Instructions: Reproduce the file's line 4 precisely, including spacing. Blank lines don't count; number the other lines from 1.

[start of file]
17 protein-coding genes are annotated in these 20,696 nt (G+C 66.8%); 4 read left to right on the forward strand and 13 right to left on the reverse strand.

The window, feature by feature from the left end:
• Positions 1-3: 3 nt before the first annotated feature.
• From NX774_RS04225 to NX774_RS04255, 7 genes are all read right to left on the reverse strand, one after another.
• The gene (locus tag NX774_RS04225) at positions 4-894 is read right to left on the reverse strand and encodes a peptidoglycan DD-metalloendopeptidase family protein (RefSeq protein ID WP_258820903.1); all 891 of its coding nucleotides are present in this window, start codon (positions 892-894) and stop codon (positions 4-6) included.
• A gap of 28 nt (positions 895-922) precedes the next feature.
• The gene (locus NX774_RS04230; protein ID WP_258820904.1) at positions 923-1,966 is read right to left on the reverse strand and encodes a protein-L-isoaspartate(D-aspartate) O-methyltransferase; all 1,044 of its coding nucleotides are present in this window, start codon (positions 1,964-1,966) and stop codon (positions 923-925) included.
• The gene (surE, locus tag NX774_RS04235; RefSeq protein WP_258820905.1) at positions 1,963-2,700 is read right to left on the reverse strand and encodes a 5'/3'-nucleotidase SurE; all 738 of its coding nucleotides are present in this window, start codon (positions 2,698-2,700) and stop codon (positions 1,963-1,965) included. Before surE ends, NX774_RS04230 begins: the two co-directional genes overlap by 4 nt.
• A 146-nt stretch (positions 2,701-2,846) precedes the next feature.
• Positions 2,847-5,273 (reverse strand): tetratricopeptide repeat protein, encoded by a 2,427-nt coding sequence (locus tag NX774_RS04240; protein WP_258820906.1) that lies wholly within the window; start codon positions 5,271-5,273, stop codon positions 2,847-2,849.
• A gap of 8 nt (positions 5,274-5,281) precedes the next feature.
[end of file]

• From NX774_RS04225 to NX774_RS04255, 7 genes are all read right to left on the reverse strand, one after another.